UWI Professor says more resources needed to manage sickle cell
Renowned medical researcher Professor Marvin Reid says Jamaicans should start paying greater attention to sickle cell, the dreaded disease which claimed the life of former Miss Universe Jamaica, Shakira Martin.
"Just like motor vehicle accidents, HIV, cancer, diabetes .... sickle cell is an important cause of death for Jamaica," said Reid who is the former head of the Sickle Cell Unit at the University of the West Indies, Mona.
"Adequate resources need to be allocated to manage it as with appropriate management, especially in the early stages of their life, you can actually have them living much, much longer, having a better quality of life and be productive citizens," Reid said.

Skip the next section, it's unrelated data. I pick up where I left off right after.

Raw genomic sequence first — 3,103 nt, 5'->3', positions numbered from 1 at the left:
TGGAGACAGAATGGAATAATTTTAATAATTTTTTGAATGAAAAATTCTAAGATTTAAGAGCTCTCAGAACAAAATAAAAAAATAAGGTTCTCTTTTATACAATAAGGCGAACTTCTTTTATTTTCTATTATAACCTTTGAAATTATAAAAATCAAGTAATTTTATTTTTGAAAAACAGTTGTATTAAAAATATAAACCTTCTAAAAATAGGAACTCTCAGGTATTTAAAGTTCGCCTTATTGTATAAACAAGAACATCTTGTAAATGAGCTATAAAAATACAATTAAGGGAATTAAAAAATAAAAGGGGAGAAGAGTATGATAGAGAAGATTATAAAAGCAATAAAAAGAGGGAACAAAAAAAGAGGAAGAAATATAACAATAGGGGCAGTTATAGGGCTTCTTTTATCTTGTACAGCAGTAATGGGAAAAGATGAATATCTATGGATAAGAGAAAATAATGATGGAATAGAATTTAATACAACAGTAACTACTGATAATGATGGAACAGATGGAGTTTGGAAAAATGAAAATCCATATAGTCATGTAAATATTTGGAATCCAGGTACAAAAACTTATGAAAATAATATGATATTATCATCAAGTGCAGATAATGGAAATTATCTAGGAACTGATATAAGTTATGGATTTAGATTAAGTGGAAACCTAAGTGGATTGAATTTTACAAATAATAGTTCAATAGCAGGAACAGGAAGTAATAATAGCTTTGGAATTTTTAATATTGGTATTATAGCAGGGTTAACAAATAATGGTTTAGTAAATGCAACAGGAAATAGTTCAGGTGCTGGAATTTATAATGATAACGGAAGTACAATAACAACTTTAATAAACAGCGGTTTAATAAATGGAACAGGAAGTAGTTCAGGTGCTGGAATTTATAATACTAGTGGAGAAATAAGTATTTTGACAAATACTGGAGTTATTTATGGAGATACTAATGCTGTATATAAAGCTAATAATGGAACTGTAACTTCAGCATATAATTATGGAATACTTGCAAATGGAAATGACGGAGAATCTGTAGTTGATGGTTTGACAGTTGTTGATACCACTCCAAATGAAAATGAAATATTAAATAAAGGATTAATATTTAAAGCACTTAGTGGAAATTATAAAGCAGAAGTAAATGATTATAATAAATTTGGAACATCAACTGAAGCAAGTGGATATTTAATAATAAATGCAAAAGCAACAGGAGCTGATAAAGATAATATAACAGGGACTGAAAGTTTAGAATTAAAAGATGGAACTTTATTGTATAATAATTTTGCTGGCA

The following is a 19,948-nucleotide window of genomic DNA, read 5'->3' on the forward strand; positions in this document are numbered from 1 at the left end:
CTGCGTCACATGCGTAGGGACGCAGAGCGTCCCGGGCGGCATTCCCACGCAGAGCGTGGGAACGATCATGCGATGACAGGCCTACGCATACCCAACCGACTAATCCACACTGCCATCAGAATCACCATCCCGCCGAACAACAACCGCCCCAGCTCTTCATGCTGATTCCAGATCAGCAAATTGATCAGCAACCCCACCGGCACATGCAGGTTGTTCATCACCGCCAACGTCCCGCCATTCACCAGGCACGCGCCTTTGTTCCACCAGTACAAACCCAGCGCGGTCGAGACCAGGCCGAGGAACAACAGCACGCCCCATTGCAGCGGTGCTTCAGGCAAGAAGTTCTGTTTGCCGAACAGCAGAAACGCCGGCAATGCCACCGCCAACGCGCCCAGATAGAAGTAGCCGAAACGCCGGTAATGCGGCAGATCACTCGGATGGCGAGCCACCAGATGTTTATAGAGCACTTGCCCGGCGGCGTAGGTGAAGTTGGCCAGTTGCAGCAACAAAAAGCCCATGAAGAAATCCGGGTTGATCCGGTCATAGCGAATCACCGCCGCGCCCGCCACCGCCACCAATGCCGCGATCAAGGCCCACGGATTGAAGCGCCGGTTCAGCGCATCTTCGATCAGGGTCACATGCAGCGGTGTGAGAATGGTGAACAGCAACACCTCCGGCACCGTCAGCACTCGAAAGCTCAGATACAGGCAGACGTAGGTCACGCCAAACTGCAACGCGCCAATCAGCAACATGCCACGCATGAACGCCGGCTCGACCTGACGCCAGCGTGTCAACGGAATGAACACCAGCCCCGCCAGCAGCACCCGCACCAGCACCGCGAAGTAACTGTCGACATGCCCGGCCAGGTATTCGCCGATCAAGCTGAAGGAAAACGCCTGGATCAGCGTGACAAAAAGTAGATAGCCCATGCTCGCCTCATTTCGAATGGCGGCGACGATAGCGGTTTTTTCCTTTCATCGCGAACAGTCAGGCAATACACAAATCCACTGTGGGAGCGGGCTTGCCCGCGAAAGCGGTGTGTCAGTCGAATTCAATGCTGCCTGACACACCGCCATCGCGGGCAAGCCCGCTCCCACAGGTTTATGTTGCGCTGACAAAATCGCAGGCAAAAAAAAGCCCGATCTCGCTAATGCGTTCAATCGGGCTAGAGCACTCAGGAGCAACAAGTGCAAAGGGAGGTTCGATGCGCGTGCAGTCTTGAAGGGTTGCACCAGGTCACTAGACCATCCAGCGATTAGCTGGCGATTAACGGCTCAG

Life expectancy of sickle cell patients is just about 10 years less than the average life expectancy of Jamaicans.
Martin, 30, who won the Miss Universe Jamaica competition in 2011, died in a Florida, USA hospital yesterday morning "from complications from sickle cell blood clots to both lungs" her mother, Andrea Hall, said.
About 10 per cent of all people in Jamaica have sickle cell trait.
"Our population in general survive a little longer than most other populations because of the work of the unit, but notwithstanding it is still a cause for premature deaths," Reid said.
Sickle cell disease is an inherited disorder in which the pigment that makes blood red and transports oxygen, is abnormal. It is most common among people with African heritage.